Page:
Sorry for not posting any updates for the past week. I have been very busy with the schoolwork lately. For this post, I will discuss about the first basic regular expression statement that I wrote.

During my quest searching for more AJAX tutorial using jQuery, I found the jQuery history plugin. It enables the back button and manipulate browser history for AJAX applications. What I loved about this plugin is that the page with a hash sign at the end of the URL will automatically go to the page specified after the hash sign. For example, the URL http://localhost/index.php#products normally would ignoring the hash sign and go to the home page instead of products page. With history, this URL will go to the products page directly once it is entered into the address bar.

On the demo page of history plugin, I noticed a regular expression embedded in the code. I didn’t care about the expression very much at first because I thought I didn’t need it. But after experimenting with it, I came up with this jQuery code:

The regular expression in the last click event is the same as the one in the history demo page. According to, it means to remove all the characters before the hash sign along with the hash sign. For example,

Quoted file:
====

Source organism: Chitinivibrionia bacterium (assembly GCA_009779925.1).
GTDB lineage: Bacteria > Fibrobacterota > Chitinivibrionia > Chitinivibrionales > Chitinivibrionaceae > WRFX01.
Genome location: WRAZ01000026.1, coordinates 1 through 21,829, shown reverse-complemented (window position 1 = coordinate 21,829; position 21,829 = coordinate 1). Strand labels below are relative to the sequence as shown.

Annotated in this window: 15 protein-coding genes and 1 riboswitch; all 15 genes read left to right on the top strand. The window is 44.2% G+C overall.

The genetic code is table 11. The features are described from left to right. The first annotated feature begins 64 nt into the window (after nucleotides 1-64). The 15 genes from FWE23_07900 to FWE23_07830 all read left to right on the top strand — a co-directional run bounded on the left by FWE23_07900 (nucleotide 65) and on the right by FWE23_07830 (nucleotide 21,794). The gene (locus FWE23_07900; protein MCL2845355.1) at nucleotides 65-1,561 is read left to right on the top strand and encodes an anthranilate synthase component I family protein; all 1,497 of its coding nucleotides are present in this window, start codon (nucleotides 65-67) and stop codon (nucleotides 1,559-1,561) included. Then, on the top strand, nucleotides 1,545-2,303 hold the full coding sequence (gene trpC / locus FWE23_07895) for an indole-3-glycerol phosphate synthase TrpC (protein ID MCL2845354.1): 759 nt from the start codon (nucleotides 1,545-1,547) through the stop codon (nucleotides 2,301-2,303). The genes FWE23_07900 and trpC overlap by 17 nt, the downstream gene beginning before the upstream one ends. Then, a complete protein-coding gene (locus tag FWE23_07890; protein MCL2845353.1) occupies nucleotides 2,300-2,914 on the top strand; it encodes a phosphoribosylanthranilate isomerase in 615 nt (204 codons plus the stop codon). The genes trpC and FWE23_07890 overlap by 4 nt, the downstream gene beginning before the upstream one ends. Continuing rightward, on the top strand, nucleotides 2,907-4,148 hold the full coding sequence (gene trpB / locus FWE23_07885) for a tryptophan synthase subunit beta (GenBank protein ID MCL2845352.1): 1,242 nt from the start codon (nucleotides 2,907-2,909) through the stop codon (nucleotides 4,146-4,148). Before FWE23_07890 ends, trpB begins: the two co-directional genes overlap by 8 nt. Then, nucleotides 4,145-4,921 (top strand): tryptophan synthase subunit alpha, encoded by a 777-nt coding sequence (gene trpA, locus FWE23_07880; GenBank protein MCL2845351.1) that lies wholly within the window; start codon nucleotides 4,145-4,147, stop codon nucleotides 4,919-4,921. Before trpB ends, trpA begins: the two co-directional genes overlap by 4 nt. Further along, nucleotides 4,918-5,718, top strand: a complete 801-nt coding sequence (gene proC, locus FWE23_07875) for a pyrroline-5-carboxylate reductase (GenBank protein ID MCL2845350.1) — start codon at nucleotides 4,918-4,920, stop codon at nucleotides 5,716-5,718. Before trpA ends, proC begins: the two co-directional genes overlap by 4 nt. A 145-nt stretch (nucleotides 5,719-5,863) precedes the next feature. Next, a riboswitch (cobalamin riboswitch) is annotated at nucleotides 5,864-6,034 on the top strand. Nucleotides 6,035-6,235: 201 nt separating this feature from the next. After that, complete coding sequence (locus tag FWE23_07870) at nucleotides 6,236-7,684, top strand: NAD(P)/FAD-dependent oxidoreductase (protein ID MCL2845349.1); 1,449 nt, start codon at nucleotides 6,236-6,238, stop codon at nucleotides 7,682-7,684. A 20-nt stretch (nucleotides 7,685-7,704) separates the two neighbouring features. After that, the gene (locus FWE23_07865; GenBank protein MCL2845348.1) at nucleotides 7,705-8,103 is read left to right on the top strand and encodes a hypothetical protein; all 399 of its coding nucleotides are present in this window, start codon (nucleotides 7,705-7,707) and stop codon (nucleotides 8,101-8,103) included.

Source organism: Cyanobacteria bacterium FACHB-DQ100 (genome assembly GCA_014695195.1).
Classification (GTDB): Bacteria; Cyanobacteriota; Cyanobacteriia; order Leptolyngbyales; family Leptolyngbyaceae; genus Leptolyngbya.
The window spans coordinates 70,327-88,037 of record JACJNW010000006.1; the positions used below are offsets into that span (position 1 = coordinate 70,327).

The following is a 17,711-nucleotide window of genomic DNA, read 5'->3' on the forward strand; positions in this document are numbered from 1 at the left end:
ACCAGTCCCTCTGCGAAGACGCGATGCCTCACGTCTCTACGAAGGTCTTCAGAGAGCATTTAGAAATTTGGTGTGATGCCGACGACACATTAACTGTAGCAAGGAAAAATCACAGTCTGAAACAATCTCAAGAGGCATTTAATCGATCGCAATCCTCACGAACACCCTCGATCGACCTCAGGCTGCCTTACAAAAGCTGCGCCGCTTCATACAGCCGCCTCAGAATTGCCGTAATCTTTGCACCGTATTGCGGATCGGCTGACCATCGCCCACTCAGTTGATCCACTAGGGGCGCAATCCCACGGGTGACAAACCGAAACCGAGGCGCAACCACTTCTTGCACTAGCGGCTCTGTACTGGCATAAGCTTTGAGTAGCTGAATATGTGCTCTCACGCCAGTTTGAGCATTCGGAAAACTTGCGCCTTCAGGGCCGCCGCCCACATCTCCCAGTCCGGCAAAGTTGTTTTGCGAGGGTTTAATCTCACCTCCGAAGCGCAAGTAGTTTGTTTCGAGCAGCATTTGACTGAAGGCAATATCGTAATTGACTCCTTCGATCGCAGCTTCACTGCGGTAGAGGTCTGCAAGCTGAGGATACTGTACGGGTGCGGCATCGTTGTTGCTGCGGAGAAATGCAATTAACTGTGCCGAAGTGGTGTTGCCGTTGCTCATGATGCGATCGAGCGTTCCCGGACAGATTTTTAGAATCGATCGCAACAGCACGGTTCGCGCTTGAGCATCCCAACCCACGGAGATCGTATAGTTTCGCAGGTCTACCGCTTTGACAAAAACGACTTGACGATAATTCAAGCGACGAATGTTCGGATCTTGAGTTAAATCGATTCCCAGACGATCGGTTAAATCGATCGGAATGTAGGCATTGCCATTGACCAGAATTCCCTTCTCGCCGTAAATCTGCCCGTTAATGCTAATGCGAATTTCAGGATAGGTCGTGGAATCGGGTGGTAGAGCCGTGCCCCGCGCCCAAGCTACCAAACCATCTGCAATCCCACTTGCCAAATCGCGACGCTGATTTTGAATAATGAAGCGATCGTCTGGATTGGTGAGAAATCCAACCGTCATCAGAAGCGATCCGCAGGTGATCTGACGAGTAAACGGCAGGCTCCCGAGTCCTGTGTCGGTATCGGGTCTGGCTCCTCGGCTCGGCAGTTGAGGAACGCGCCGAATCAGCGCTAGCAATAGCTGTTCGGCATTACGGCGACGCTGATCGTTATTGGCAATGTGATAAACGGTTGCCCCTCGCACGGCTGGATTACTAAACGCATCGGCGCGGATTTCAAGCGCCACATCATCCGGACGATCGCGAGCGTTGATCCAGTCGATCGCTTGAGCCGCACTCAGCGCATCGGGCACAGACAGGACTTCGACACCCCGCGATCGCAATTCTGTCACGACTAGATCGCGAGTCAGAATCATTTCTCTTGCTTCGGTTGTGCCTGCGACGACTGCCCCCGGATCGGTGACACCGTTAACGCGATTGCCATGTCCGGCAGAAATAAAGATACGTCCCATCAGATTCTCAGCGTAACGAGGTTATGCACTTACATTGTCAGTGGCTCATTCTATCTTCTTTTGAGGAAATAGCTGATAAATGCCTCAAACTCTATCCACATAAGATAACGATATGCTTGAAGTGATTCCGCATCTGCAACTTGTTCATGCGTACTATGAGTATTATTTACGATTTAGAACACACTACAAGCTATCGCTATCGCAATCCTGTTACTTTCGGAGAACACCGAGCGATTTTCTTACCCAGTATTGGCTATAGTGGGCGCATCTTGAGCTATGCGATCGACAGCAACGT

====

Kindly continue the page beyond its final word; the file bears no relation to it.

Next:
After the regular expression used with replace function, the new value will be

The ^ character in the expression means to start with. The .* characters means any character. In the above code, ^.*# means to start with any character until the hash sign.

In the function ajax404() of the above code, I used the regular expression ^.*/ to get rid of all the characters before the backslash (/) sign along with the backslash sign. This produced the following result:

As the function name implies, I used this expression to display the page name when the file is not found. The above expression would produce the following error message:

instead of

if not used with the expression, which is not a good error message.

As with PHP and C, the forward slash (\) represents the escape character. In the code above, the normal usage of backslash (/) character is the same as the use of quotation marks in PHP. If used with escape character, it would output a normal backslash character. For example,

would produce

To learn more about regular expression, visit And if you have any tips on how to work with regular expression, please share them in the comment below.

By the way, I will continue to post C programming tutorials later today.